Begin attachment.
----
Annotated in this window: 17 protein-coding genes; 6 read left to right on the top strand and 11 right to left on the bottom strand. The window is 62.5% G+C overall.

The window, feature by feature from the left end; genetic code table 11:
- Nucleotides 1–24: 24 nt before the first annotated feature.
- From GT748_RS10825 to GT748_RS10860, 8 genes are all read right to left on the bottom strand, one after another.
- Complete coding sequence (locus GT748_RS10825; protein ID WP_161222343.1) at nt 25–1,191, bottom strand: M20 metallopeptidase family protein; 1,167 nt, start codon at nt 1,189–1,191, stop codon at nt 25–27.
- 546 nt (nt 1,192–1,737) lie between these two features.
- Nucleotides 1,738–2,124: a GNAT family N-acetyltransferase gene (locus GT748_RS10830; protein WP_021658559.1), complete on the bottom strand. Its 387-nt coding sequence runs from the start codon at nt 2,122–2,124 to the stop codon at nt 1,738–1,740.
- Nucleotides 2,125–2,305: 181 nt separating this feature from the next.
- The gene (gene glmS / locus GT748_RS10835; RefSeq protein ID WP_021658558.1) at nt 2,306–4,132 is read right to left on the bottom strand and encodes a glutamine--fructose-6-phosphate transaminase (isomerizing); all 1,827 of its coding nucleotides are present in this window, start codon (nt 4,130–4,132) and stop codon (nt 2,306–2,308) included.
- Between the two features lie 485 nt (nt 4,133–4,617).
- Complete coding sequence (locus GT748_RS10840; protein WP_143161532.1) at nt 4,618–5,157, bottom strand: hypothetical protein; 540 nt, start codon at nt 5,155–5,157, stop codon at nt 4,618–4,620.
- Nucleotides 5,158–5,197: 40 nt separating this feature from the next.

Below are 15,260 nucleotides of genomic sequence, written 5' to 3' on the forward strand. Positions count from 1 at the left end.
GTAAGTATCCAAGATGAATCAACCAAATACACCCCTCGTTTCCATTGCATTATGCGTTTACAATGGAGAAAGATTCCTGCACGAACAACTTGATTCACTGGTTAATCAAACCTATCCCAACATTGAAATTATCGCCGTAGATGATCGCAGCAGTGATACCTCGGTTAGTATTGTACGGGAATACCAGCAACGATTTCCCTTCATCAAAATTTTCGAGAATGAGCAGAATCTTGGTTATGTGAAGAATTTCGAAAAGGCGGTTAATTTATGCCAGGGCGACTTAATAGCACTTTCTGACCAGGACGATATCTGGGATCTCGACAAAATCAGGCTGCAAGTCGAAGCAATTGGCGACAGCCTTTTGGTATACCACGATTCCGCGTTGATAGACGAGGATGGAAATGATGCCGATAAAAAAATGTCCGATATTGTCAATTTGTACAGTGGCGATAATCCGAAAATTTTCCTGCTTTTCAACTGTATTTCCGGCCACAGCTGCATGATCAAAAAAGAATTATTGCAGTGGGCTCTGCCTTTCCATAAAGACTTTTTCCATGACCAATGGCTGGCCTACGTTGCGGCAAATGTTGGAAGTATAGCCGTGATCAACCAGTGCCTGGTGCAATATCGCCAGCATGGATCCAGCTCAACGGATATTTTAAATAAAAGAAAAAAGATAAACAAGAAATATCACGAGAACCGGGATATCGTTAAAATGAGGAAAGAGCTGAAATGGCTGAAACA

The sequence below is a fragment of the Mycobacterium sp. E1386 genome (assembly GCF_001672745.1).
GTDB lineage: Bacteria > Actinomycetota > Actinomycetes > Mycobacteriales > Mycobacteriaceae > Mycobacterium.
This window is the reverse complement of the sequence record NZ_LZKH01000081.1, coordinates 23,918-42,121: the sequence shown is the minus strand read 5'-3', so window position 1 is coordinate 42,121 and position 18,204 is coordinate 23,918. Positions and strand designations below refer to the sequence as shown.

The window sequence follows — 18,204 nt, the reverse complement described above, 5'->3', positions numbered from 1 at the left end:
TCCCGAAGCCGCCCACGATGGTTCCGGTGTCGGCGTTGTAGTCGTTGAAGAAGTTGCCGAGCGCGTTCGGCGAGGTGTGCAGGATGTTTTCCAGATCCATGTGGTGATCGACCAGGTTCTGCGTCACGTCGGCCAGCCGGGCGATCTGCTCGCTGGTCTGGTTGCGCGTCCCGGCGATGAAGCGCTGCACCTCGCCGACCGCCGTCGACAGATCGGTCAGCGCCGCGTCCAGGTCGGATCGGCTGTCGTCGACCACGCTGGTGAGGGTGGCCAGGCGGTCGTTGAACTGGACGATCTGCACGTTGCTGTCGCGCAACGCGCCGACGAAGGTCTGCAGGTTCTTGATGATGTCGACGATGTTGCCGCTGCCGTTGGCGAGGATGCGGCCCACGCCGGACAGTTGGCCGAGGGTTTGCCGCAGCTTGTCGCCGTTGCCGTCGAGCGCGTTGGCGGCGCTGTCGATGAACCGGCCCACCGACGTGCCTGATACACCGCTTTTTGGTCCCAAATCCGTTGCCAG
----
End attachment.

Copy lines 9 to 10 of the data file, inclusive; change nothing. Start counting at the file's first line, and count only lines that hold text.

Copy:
- The gene (gene glmS / locus GT748_RS10835; RefSeq protein ID WP_021658558.1) at nt 2,306–4,132 is read right to left on the bottom strand and encodes a glutamine--fructose-6-phosphate transaminase (isomerizing); all 1,827 of its coding nucleotides are present in this window, start codon (nt 4,130–4,132) and stop codon (nt 2,306–2,308) included.
- Between the two features lie 485 nt (nt 4,133–4,617).